An item from nature introduces interesting textures to a tablescape. Gathered pinecones, shells and the like, or the smooth horn or mother-of-pearl handle on a magnifying glass all are organic items that conjure up a sense of history. Live plants are slightly sculptural and add “life” to a display. Just be sure to choose plants that favor low light if your coffee table sits some distance away from a window, and place it on a saucer or a plate, to protect the surface of whatever’s underneath it from moisture.
A bell jar or a cloche can be used to highlight any special item and elevate it into a piece of art. A bell jar is a dome-shaped glass display case/dust cover that comes with a base. The glass dome fits into a groove on the base, creating a seal that prevents air from seeping in or out. Therefore, a bell jar is best used to display inorganic items like Baby’s first pair of shoes, preserved flowers or a figurine.
A cloche is similar to a bell jar but doesn’t come with a base. Gardeners use cloches to protect outdoor plants from frost, though indeed they may be used indoors too. Most cloches have a bubbly hand-blown appearance and have a small glass knob on top. Cloches keep humidity up for indoor tropical plants that need it, like orchids and ferns (and they can be used to protect tender leaves from nibbling cats, too!).
Open-mouthed jars or shallow bowls can be used to grow succulents—dry climate plants that don’t need extra humidity. Consider repurposing a breadbasket, pasta bowl, punchbowl or vintage pie plate for a succulent garden.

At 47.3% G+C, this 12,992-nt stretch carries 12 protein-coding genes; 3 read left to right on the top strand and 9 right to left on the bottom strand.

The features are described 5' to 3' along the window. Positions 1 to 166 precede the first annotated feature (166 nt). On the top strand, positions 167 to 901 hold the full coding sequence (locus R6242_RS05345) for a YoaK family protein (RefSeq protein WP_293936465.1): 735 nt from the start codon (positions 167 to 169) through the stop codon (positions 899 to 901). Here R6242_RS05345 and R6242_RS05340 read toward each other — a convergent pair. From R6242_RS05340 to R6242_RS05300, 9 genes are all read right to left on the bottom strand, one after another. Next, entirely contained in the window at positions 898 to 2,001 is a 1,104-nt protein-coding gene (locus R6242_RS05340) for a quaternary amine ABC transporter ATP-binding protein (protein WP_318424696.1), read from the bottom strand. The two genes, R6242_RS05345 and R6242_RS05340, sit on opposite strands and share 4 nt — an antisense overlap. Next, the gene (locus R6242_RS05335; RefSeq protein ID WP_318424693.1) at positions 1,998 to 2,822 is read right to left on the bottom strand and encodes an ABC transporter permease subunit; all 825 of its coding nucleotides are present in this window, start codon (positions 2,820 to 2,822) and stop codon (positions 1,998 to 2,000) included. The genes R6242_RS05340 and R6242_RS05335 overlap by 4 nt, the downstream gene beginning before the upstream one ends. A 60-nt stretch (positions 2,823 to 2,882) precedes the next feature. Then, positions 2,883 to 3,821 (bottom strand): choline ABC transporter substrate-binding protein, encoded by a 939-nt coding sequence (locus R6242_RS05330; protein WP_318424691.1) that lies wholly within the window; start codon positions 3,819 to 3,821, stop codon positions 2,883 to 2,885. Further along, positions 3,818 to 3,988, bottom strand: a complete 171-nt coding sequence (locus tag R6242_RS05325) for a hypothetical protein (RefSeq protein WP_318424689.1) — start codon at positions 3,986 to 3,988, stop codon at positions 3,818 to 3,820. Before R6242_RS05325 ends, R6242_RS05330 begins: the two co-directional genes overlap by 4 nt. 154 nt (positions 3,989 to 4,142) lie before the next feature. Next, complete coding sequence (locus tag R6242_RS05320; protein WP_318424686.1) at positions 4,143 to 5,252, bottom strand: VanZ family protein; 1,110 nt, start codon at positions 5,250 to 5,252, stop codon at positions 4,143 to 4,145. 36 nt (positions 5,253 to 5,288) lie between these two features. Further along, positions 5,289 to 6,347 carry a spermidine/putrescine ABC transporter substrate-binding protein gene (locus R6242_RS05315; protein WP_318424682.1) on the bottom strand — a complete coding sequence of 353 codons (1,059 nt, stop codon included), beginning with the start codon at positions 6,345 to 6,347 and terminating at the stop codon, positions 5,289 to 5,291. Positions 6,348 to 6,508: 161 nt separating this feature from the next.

Lanterns and hurricanes with pillar candles inside can be slightly nautical or very traditional. Your tablescape will look gorgeous when illuminated by the glow of candlelight! Use scented, unscented or even battery-operated candles inside. Or, you could even fill yours with seasonal items like candies or colorful baubles.
Finally, don’t forget to put as much thought into what’s under your coffee table as you do what’s on top. If yours is the kind of table that can accommodate a tuck-under, consider stashing poufs, storage baskets, or even a smaller table or stool layered underneath. You can even make tidy stacks of board games or fill baskets with your favorite “keepsake” magazines (like HOME)!
Your coffee table has the potential to be so much more than just a coffee mug-resting pad. Design yours to be a knee-high display space that gets everyone talking—a place where you can share your interests and personal style with friends and family through the treasures you’ve chosen to showcase on it.